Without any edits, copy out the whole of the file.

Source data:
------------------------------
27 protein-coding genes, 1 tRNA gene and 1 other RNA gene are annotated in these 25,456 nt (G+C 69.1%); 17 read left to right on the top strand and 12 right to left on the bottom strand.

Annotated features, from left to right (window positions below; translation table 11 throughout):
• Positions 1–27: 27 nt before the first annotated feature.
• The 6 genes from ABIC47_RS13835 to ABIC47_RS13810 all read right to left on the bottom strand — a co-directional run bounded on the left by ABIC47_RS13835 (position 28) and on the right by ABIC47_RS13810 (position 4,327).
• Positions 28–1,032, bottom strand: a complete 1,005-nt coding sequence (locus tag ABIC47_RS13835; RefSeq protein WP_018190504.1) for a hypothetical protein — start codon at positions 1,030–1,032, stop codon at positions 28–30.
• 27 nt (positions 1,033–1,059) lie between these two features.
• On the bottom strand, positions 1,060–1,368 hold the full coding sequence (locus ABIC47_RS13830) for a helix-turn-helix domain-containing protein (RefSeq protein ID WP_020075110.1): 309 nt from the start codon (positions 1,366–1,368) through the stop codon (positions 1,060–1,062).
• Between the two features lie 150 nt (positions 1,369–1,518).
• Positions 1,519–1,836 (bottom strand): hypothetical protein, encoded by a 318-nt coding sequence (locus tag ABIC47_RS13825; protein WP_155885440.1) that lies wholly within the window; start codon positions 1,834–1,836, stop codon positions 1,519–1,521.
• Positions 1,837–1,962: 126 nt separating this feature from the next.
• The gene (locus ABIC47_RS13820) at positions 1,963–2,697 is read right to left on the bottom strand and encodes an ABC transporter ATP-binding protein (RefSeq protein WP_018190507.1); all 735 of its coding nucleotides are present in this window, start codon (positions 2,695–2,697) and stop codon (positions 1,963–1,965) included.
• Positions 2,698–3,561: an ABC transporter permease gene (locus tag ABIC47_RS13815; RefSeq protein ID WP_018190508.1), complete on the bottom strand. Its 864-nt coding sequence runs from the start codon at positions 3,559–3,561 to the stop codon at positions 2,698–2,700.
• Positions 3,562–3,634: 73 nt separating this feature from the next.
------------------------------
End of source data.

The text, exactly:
27 protein-coding genes, 1 tRNA gene and 1 other RNA gene are annotated in these 25,456 nt (G+C 69.1%); 17 read left to right on the top strand and 12 right to left on the bottom strand.

Annotated features, from left to right (window positions below; translation table 11 throughout):
• Positions 1–27: 27 nt before the first annotated feature.
• The 6 genes from ABIC47_RS13835 to ABIC47_RS13810 all read right to left on the bottom strand — a co-directional run bounded on the left by ABIC47_RS13835 (position 28) and on the right by ABIC47_RS13810 (position 4,327).
• Positions 28–1,032, bottom strand: a complete 1,005-nt coding sequence (locus tag ABIC47_RS13835; RefSeq protein WP_018190504.1) for a hypothetical protein — start codon at positions 1,030–1,032, stop codon at positions 28–30.
• 27 nt (positions 1,033–1,059) lie between these two features.
• On the bottom strand, positions 1,060–1,368 hold the full coding sequence (locus ABIC47_RS13830) for a helix-turn-helix domain-containing protein (RefSeq protein ID WP_020075110.1): 309 nt from the start codon (positions 1,366–1,368) through the stop codon (positions 1,060–1,062).
• Between the two features lie 150 nt (positions 1,369–1,518).
• Positions 1,519–1,836 (bottom strand): hypothetical protein, encoded by a 318-nt coding sequence (locus tag ABIC47_RS13825; protein WP_155885440.1) that lies wholly within the window; start codon positions 1,834–1,836, stop codon positions 1,519–1,521.
• Positions 1,837–1,962: 126 nt separating this feature from the next.
• The gene (locus ABIC47_RS13820) at positions 1,963–2,697 is read right to left on the bottom strand and encodes an ABC transporter ATP-binding protein (RefSeq protein WP_018190507.1); all 735 of its coding nucleotides are present in this window, start codon (positions 2,695–2,697) and stop codon (positions 1,963–1,965) included.
• Positions 2,698–3,561: an ABC transporter permease gene (locus tag ABIC47_RS13815; RefSeq protein ID WP_018190508.1), complete on the bottom strand. Its 864-nt coding sequence runs from the start codon at positions 3,559–3,561 to the stop codon at positions 2,698–2,700.
• Positions 3,562–3,634: 73 nt separating this feature from the next.